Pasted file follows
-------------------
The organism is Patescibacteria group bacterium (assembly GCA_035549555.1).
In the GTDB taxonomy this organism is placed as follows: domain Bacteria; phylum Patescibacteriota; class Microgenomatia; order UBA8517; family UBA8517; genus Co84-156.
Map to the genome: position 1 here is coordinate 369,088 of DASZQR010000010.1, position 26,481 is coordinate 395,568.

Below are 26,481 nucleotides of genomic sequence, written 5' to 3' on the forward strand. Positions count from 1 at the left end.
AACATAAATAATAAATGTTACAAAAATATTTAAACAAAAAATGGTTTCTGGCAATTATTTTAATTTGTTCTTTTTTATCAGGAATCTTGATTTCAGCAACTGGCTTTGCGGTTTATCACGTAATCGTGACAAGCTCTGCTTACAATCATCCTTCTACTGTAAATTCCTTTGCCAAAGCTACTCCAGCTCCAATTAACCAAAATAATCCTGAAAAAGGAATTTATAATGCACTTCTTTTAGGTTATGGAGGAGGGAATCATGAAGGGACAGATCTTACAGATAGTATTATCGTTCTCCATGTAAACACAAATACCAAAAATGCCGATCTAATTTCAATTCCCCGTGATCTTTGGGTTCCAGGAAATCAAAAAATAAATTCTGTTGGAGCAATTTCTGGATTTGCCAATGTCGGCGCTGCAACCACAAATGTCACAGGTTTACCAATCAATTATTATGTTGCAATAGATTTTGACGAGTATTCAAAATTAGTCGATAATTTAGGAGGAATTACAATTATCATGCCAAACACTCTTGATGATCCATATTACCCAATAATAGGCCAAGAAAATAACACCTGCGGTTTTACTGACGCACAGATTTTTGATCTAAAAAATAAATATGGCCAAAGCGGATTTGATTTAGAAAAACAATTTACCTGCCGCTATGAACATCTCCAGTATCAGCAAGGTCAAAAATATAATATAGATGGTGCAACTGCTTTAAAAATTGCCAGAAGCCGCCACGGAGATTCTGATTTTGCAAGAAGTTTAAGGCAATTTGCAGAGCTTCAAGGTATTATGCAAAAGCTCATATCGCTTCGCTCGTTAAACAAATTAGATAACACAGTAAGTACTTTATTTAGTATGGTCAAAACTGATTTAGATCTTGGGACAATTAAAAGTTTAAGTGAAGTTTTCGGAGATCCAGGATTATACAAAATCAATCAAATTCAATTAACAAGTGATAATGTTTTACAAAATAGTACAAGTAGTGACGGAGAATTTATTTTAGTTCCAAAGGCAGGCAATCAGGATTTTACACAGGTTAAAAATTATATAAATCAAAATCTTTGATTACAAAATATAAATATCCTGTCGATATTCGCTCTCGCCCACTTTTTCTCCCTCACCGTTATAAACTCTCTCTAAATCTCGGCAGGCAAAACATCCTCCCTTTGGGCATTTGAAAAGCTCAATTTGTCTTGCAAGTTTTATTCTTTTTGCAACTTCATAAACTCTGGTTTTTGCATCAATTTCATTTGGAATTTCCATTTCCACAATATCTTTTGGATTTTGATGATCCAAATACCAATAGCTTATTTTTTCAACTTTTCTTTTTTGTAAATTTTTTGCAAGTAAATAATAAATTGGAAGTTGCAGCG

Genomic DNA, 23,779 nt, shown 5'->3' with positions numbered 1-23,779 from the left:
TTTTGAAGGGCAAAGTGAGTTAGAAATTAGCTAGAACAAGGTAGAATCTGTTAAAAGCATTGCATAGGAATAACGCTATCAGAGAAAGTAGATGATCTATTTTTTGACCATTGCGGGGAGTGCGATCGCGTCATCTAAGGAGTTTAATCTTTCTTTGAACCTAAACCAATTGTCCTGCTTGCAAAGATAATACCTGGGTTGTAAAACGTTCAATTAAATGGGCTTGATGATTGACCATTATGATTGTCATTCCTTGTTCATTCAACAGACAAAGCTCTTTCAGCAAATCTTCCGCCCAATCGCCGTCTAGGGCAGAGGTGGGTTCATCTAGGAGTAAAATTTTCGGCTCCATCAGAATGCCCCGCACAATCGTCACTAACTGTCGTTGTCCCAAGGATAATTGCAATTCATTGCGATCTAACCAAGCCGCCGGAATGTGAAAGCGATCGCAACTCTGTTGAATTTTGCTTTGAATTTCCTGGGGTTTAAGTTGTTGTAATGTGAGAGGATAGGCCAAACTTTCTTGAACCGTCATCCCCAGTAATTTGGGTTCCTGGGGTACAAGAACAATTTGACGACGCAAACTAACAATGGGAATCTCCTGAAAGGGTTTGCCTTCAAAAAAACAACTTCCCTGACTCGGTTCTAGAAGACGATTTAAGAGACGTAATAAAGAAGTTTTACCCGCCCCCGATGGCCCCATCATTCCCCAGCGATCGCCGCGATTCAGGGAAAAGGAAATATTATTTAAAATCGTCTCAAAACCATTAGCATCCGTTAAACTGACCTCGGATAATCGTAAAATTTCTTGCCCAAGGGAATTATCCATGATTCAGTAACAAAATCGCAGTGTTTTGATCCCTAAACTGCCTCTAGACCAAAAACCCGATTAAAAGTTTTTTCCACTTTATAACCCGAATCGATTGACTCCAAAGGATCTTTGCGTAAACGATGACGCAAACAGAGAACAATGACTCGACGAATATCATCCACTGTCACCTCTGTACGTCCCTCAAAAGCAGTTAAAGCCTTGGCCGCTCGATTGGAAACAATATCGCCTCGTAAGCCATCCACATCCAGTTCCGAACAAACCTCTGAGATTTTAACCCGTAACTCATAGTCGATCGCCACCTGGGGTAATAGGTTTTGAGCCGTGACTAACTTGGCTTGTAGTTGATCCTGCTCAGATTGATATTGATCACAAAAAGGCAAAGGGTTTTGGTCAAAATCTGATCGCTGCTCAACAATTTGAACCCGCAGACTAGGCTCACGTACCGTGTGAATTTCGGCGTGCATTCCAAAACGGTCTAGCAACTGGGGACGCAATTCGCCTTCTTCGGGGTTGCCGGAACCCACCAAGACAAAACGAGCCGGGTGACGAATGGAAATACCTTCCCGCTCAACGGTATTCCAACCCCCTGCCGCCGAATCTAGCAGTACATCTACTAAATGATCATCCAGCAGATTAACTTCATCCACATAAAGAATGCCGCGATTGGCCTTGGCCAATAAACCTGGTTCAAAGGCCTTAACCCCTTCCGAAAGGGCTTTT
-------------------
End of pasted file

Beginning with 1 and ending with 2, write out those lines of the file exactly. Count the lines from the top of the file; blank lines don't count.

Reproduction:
The organism is Patescibacteria group bacterium (assembly GCA_035549555.1).
In the GTDB taxonomy this organism is placed as follows: domain Bacteria; phylum Patescibacteriota; class Microgenomatia; order UBA8517; family UBA8517; genus Co84-156.